“I think I thrive under a lack of accountability.” ~Michael Scott, The Office
Welcome to Accountability 101.
Truth is a very valuable commodity. I think it’s safe to say it’s the most valuable commodity. That and love. And time. And hummus.
Okay, maybe not hummus but that’s why I need accountability. I need people to tell me when I’m off track. I need encouragers who speak the truth so I won’t end up in a proverbial bubble of thoughts and philosophies. “Yes” men, or women for you feminists out there, are great at stroking the old ego but they are lousy accountability partners. I would daresay that those who tell you what you want to hear aren’t very loving either.
“The wounds of a friend are faithful, but the kisses of an enemy are deceitful.” ~Proverbs 27:6
But why? Why would the truth hurt us?
There’s really no way around it so I’ll just say it outright: the truth hits our pride.
When we surround ourselves only with people who agree with us, who praise us no matter what we do, who only tell us what we want to hear, we feel good about ourselves. Yeah, I’m a pretty wise person. Look how many people agree with me! I’m a visionary. A leader. I’m right and all those who disagree with me are wrong. After all, so many of my friends have told me I’m right, it must be true.
Maybe not. When we surround ourselves with ‘yes’ people, we are operating on a feelings-based system, and man, those feelings are tricky business. Our emotions were damaged in the Fall. They dip and dive and swing with alarming frequency.
When I wake up in the morning, I groan. I’m so tired. This day is going to stink. Then I spy liquid caffeine percolating in the coffee maker and my pendulum swings to the right. I can handle anything as long as I have my coffee. I find out I’m up for a raise at work. Pendulum to the right. Then I learn a coworker got it instead of me. Swing to the left. I stop at the mall on the way home and buy myself a new outfit to soothe my tattered pride. Swing to the right. I come home and see my three-year old has stuffed a superhero action figure in the toilet again. Swing to the left.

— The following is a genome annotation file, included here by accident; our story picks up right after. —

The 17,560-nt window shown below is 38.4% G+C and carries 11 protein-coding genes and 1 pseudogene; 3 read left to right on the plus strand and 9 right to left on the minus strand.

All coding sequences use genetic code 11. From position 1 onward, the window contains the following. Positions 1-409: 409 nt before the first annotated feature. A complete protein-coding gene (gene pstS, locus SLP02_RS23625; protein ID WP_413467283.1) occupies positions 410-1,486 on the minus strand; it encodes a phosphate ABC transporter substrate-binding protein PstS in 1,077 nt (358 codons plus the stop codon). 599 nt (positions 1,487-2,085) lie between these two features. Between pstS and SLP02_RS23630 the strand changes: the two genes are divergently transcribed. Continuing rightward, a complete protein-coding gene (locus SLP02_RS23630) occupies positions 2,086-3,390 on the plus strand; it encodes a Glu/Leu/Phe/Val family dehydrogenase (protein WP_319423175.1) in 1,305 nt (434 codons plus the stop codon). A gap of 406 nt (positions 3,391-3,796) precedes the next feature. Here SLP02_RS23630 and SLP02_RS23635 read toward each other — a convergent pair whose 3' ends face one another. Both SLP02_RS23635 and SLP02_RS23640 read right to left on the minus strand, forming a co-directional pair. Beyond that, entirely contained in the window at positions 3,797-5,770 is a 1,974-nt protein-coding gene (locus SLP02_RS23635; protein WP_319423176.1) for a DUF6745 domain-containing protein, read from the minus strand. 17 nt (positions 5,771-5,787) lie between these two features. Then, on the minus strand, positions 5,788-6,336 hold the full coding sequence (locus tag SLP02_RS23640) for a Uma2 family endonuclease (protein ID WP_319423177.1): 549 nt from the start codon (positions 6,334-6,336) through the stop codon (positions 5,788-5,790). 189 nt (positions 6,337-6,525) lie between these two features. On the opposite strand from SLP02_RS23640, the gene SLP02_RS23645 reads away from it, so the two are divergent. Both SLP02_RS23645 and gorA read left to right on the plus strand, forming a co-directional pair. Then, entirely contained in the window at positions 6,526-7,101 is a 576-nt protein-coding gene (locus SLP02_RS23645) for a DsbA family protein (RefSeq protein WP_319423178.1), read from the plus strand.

We cannot trust our feelings, much less the feelings of others. We need truth, a solid foundation to build our lives, decisions and future upon.
This is why church attendance is so important. Why choosing godly friends is so important. (“Bad company corrupts good character” and all that jazz.) Many people say they want to surround themselves with friends who will challenge their thinking. They quote the Biblical proverb “Iron sharpens iron”, but then they build a community that wields nerf swords. Their advice is comforting, like a fuzzy warm blanket. They never face dissent or are probed to look at things from a different angle.
Nerf swords don’t sharpen very well.
Accountability is important. If this statement causes you to stiffen, remember that we all answer to someone. Children to parents. Employees to their boss. Privates to generals. And all of us to God.
Only narcissists refuse to hear someone’s opinion but their own. They can’t handle personal responsibility. Everything is somebody else’s fault. They deny or “forget” the things they have done or said. They don’t own anything because they are unable to look inside and accept that they might not be perfect. Accountability makes us confront our mistakes and learn from them in the process.
Truth is ultimately what sets all of us free. Living in a land without accountability destroys relationships and breeds chaos. Those who embrace the culture of nerf swords will eventually be cut. Too bad they didn’t have a trustier weapon.
The person you’ll be in ten years is determined by the books you read and the people you surround yourself with today. Choose wisely.
My friends have often told me that hummus is not universally loved. I’m okay with that. Who wants to live in a bubble?
Not me, because eventually that tiny prison is going to pop.